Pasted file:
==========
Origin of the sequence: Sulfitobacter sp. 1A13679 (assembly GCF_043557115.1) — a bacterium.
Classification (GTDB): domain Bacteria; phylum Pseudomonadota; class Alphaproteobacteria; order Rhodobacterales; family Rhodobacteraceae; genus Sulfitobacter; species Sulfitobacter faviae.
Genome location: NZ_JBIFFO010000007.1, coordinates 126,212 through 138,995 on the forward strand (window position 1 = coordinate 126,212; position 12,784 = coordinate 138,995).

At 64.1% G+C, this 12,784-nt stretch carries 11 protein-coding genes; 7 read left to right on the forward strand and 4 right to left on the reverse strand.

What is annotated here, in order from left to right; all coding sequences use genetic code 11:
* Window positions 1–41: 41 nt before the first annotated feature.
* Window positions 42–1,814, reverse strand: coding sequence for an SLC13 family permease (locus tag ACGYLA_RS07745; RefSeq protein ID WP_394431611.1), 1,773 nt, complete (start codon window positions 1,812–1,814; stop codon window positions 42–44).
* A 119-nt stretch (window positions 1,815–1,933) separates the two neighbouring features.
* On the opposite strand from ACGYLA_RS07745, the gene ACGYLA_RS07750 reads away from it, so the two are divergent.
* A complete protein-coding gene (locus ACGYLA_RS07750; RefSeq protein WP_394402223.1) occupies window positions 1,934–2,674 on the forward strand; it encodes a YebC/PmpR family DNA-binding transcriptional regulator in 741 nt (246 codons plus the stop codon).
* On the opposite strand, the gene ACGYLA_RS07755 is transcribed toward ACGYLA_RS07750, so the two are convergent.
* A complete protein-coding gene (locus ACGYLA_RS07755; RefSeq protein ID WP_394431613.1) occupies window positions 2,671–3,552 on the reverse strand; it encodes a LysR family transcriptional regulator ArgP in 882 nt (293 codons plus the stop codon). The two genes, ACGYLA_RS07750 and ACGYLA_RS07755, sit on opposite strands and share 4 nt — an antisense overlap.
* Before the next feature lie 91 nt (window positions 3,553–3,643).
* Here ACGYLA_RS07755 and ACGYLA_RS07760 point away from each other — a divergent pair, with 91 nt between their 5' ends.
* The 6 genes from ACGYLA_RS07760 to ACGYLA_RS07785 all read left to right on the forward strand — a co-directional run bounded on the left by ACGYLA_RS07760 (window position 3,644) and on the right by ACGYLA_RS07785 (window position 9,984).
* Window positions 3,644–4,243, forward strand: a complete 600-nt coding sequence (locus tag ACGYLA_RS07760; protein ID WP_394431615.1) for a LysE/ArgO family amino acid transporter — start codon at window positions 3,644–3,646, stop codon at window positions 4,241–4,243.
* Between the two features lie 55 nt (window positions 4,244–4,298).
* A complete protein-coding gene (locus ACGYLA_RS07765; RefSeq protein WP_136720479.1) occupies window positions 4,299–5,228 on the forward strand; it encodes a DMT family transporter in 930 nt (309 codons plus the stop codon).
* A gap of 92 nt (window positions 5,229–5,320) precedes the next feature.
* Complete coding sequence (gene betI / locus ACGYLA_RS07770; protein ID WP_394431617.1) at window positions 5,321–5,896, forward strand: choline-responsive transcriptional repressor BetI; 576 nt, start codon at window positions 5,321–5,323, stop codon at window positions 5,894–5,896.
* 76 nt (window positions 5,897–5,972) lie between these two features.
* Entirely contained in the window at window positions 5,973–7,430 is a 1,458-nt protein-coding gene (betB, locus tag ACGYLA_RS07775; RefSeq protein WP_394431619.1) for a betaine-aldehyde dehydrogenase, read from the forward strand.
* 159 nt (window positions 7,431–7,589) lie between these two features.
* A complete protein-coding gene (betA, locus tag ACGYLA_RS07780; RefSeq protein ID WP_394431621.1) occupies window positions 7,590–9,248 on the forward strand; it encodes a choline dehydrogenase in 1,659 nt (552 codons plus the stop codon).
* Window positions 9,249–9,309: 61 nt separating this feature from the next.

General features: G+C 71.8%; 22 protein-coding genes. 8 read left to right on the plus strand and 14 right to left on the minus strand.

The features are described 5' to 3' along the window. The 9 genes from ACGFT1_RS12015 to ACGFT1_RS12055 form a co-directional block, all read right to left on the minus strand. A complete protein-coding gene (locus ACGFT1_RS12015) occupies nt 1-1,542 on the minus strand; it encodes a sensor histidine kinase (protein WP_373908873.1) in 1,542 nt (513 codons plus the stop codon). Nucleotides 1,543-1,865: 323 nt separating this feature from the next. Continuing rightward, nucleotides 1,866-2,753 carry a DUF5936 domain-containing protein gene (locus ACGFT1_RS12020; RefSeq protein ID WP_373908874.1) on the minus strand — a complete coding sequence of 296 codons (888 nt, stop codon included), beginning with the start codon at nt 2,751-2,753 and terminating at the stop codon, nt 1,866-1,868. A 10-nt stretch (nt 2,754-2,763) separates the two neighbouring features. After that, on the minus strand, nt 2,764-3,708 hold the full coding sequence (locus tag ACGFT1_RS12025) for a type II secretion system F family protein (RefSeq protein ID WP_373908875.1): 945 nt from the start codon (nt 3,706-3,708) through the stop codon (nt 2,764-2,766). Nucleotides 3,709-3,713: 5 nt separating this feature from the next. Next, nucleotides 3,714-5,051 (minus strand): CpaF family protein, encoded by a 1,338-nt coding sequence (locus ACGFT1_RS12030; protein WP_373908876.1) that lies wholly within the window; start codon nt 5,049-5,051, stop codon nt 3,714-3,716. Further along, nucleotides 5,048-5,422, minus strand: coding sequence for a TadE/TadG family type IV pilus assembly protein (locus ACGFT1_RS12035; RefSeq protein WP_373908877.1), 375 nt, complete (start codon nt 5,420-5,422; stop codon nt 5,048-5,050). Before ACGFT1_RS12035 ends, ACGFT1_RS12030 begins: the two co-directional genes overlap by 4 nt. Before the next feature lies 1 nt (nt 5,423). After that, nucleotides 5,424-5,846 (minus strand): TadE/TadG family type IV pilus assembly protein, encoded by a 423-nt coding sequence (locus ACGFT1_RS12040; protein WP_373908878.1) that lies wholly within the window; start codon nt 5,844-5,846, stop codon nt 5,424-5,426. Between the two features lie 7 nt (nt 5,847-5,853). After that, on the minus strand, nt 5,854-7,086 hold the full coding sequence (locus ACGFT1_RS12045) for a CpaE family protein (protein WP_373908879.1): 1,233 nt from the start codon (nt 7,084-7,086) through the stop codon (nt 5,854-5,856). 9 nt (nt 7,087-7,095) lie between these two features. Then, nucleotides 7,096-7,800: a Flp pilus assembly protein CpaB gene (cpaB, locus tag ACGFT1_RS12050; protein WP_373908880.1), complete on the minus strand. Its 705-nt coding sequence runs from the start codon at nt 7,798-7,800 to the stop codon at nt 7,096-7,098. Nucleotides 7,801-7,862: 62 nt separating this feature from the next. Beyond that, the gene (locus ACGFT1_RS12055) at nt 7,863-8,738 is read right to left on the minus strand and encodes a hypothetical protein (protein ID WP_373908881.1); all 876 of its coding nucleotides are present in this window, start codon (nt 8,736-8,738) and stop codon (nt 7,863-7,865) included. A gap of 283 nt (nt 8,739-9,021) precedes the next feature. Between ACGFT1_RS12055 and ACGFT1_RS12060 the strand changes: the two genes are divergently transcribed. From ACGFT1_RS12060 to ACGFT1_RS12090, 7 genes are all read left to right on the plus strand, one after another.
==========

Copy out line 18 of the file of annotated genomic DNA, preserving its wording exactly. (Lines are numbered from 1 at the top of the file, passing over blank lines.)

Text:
* A complete protein-coding gene (locus ACGYLA_RS07765; RefSeq protein WP_136720479.1) occupies window positions 4,299–5,228 on the forward strand; it encodes a DMT family transporter in 930 nt (309 codons plus the stop codon).